Brit hacker jailed for strapping ransomware to smut site ad networks

6 years in the cooler for cybercrim who made £700k+ from Angler Exploit Kit

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A student hacker who used pornography websites' ad networks to deploy the Angler Exploit Kit onto his marks' devices has been jailed for six years.

Zain Qaiser, a 24-year-old Londoner from Barking, used ad networks on smut websites to distribute malware including the Angler Exploit Kit, which the National Crime Agency (NCA) said was "believed to have been created, managed and marketed by one of Qaiser's Russian-speaking associates".

The exploit kit would then deploy the Reveton malware, which would lock a targeted user's browser and "display a message purporting to be from a law enforcement or a government agency, which claimed an offence had been committed", the NCA added, with the message menacing the user into paying a "fine" between $300-$1,000 in cryptocurrency in order to unlock their device.

Sentencing Qaiser at Kingston Crown Court today, Judge Timothy Lamb QC said: "The harm caused by your offending was extensive – so extensive that there does not appear to be a reported case involving anything comparable."

Qaiser collected around £700,000 in ransoms, paid in cryptocurrency. NCA investigators believe the true total was higher.

He was caught after ad networks realised what they were being used for and tried to stop Qaiser, who responded by DDoSing them. The blackmailer told one company director: "I'll first kill your server, then send child porn spam abuses." Prosecutors alleged these attacks resulted in the companies being hit for at least £500,000 through lost revenue and mitigation costs.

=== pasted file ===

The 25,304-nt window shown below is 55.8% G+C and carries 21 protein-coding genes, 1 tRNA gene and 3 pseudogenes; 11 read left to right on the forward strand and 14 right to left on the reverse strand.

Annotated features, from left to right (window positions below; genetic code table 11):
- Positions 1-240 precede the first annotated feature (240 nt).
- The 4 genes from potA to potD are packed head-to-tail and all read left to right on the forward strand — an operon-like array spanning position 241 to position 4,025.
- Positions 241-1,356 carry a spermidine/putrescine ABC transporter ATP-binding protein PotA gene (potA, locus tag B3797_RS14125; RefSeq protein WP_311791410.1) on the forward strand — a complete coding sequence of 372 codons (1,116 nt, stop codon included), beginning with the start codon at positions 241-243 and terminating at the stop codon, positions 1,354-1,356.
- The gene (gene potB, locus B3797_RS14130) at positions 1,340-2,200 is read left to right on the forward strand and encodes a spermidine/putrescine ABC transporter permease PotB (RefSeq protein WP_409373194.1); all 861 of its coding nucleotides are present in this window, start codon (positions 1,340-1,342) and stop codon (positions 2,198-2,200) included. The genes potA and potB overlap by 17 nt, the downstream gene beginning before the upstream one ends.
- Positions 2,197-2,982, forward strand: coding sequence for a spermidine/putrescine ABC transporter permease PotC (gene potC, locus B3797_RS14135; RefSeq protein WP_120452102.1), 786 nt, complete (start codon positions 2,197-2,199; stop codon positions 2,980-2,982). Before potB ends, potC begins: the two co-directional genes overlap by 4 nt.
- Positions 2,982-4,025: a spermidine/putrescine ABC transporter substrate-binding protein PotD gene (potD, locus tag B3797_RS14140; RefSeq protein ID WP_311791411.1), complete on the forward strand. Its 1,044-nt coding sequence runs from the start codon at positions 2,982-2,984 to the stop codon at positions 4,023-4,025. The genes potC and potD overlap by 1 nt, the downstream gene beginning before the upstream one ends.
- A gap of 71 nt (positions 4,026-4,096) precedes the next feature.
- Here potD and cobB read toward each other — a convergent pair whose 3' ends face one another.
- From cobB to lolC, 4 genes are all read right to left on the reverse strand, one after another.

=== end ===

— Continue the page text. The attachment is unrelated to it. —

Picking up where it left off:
Qaiser admitted 11 offences, including blackmail, fraud, money laundering and computer misuse. He was first arrested in 2014, though he was sectioned under the Mental Health Act in late 2017, which caused a planned trial in February 2018 to be abandoned. Prosecutors told the court, according to the Birmingham Mail, that while he was confined at Goodmayes Hospital in north London, the hospital's Wi-Fi "was used to access online advertising websites Qaiser had used for his offending".

His crimes are thought by the NCA to have started in at least September 2012 and lasted until he was remanded in custody in December 2018.

The Angler Exploit Kit fell out of favour with cybercrooks in 2016. As we reported at the time, the authors of the malware "were responsible for a whopping 40 percent of all exploit kit infections having compromised nearly 100,000 websites and tens of millions of users, generating some $34m annually".

NCA investigator Nigel Leary today said of Qaiser's arrest:

"This was an extremely long-running, complex cyber-crime investigation in which we worked with partners in the US, Canada, Europe and the Crown Prosecution Service. The FBI and the US Secret Service have both arrested people in relation to this global malware campaign," .

Under current sentencing laws, Qaiser will serve no more than half of his six-year-and-five-month sentence behind bars, with extra time off being given for the last four months on remand. ®

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